School board President Richard Barrera says he still wants to withdraw a proposed parcel tax meant to help San Diego Unified blunt the impact of state budget cuts, even though the city now will not ask voters to approve a sales tax.
Barrera told us today that he proposed cancelling the tax because, among other things, fears that the school and city taxes would be on a collision course. But on Monday afternoon, City Council voted not to put its tax on the ballot.
The end of the sales tax idea would seem to put an end to those worries. However, Barrera said he still believed the parcel tax wouldn’t be able to succeed. That is even more stunning because just two weeks ago, Barrera was one of its biggest champions.
“It’s asking people to put time and effort into something when they’d be better off doing something else,” Barrera said.
He wants supporters to throw their energy into opposing state budget cuts instead after getting signs from State Sen. Denise Ducheny and Assemblyman Nathan Fletcher that the state could be persuaded to keep school funding level.
Barrera’s switch was unnerving for fans of the tax, who were gearing up for an energetic campaign to spare teachers and help preserve programs. “I feel a little used by the whole process,” said Doug Porter, a parent activist. “Now it’s gone and I don’t see how the students benefit.”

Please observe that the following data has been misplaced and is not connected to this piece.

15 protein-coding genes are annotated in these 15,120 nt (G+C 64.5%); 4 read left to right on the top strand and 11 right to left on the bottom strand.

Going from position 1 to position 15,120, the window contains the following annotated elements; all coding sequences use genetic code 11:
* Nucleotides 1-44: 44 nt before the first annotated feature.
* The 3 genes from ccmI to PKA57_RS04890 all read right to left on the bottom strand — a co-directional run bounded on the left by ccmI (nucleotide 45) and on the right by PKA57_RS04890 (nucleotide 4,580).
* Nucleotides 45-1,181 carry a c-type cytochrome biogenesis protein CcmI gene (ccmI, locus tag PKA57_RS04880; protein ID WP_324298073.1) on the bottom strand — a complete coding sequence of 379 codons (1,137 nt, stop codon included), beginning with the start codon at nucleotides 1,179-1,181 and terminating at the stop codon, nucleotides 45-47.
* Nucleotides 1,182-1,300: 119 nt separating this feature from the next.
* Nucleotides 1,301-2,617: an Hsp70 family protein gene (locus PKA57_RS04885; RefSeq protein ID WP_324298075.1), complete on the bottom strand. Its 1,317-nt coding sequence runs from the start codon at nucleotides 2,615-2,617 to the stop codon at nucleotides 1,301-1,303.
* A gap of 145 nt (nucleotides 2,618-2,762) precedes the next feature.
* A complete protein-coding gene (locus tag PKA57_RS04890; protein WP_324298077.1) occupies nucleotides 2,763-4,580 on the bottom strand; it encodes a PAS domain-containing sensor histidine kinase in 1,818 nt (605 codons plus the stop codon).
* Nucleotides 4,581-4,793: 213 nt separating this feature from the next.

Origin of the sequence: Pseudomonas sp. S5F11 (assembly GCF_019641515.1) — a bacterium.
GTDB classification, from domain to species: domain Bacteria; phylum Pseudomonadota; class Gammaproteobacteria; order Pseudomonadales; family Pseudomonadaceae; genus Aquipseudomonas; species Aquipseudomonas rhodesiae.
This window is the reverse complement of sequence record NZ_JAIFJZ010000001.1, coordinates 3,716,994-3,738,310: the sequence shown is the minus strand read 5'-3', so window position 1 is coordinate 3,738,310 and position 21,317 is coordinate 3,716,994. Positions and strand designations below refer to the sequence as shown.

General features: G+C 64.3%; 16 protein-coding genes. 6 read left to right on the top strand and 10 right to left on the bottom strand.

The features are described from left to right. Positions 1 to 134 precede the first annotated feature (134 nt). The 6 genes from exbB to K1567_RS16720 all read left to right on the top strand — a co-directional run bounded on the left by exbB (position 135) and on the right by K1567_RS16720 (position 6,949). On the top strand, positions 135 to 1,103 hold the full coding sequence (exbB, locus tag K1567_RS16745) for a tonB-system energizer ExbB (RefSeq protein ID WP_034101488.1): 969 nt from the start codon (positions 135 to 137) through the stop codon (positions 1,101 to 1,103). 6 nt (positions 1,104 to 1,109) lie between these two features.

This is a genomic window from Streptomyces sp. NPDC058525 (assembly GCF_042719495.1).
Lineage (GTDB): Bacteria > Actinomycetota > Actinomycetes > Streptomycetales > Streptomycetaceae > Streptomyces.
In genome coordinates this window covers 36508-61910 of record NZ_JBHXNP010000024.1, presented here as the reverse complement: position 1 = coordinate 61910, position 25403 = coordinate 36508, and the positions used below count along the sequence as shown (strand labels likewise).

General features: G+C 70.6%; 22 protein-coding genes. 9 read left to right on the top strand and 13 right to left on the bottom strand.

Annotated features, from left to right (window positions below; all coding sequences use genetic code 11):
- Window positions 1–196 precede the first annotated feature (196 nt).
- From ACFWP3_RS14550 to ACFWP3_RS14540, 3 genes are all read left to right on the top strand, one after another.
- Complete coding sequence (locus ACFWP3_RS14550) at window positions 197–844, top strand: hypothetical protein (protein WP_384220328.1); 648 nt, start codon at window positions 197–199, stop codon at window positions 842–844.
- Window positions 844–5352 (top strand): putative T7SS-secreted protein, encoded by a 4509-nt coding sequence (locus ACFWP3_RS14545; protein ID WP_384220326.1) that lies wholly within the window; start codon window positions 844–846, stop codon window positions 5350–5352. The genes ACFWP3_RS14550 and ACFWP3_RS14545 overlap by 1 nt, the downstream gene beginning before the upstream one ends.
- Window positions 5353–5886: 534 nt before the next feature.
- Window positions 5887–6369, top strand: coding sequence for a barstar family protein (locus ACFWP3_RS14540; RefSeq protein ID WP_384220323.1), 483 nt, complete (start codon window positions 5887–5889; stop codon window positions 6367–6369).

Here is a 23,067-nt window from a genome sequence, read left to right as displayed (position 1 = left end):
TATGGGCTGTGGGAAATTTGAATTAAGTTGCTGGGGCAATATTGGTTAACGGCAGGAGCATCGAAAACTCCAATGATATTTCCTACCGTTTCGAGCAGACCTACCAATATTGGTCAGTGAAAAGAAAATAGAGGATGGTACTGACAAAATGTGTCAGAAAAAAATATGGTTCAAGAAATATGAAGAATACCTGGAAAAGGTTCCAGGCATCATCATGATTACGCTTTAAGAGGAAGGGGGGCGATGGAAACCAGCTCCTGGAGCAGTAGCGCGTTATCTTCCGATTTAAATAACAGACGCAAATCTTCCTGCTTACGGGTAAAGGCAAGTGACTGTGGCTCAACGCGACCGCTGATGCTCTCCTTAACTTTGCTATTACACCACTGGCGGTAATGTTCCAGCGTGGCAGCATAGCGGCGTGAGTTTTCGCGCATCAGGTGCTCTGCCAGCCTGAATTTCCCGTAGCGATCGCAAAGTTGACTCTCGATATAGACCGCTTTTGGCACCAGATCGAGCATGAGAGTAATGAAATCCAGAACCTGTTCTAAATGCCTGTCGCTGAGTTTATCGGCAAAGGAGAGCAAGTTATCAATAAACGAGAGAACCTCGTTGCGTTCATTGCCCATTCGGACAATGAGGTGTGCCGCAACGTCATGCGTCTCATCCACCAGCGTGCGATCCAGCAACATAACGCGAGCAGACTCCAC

But Barrera said even before talk arose of a sales tax he had become uneasy that school district boosters would be able to raise the money needed to get the tax passed this November. Consultant Larry Remer earlier told me that he planned to raise $1.5 million for the campaign; Barrera wasn’t convinced, saying he thought they would only raise $400,000 or $500,000 at most.
“It was always going to be challenging to raise money for this,” said Remer, who was hired by the school district to research and do polling on the tax. “It’s not a convention center so you don’t have hotel people lining up to pay for it. And it’s a very difficult time to raise money.”
Barrera said that even though the city tax is no longer a factor, the mayor and City Council members Ben Hueso and Todd Gloria still made a commitment to back a future school tax, if the district goes for one. They also pledged to help lobby against state cuts and for a lower threshold for parcel taxes to pass.
The school board is slated to vote on whether to take the proposed parcel tax off the ballot tomorrow afternoon. Board member John de Beck said he would vote along with Barrera to withdraw the tax; board member Shelia Jackson said she was undecided. I haven’t heard back from the rest of the board.
— EMILY ALPERT